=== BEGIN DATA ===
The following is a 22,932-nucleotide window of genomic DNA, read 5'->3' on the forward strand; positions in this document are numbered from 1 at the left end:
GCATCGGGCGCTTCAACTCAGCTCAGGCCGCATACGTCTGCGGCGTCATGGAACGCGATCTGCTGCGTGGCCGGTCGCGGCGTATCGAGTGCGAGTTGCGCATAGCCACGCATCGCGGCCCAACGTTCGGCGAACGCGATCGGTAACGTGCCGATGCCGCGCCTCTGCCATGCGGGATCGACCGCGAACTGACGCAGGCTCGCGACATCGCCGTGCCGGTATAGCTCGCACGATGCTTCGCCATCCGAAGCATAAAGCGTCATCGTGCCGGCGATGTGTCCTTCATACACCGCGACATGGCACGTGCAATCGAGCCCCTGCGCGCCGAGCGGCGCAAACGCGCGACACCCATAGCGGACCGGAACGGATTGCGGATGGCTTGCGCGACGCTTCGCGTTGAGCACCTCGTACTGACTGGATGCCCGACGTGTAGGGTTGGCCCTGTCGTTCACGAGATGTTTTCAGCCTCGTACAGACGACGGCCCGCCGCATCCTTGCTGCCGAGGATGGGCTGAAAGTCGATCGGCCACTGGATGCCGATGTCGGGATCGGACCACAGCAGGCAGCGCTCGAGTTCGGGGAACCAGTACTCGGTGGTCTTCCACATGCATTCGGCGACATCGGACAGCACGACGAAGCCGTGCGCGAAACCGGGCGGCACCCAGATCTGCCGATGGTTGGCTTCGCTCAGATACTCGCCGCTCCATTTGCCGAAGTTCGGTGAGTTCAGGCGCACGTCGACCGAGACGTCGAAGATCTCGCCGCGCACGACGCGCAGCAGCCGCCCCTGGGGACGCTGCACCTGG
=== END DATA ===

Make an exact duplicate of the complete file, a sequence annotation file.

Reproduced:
The following is a 22,932-nucleotide window of genomic DNA, read 5'->3' on the forward strand; positions in this document are numbered from 1 at the left end:
GCATCGGGCGCTTCAACTCAGCTCAGGCCGCATACGTCTGCGGCGTCATGGAACGCGATCTGCTGCGTGGCCGGTCGCGGCGTATCGAGTGCGAGTTGCGCATAGCCACGCATCGCGGCCCAACGTTCGGCGAACGCGATCGGTAACGTGCCGATGCCGCGCCTCTGCCATGCGGGATCGACCGCGAACTGACGCAGGCTCGCGACATCGCCGTGCCGGTATAGCTCGCACGATGCTTCGCCATCCGAAGCATAAAGCGTCATCGTGCCGGCGATGTGTCCTTCATACACCGCGACATGGCACGTGCAATCGAGCCCCTGCGCGCCGAGCGGCGCAAACGCGCGACACCCATAGCGGACCGGAACGGATTGCGGATGGCTTGCGCGACGCTTCGCGTTGAGCACCTCGTACTGACTGGATGCCCGACGTGTAGGGTTGGCCCTGTCGTTCACGAGATGTTTTCAGCCTCGTACAGACGACGGCCCGCCGCATCCTTGCTGCCGAGGATGGGCTGAAAGTCGATCGGCCACTGGATGCCGATGTCGGGATCGGACCACAGCAGGCAGCGCTCGAGTTCGGGGAACCAGTACTCGGTGGTCTTCCACATGCATTCGGCGACATCGGACAGCACGACGAAGCCGTGCGCGAAACCGGGCGGCACCCAGATCTGCCGATGGTTGGCTTCGCTCAGATACTCGCCGCTCCATTTGCCGAAGTTCGGTGAGTTCAGGCGCACGTCGACCGAGACGTCGAAGATCTCGCCGCGCACGACGCGCAGCAGCCGCCCCTGGGGACGCTGCACCTGG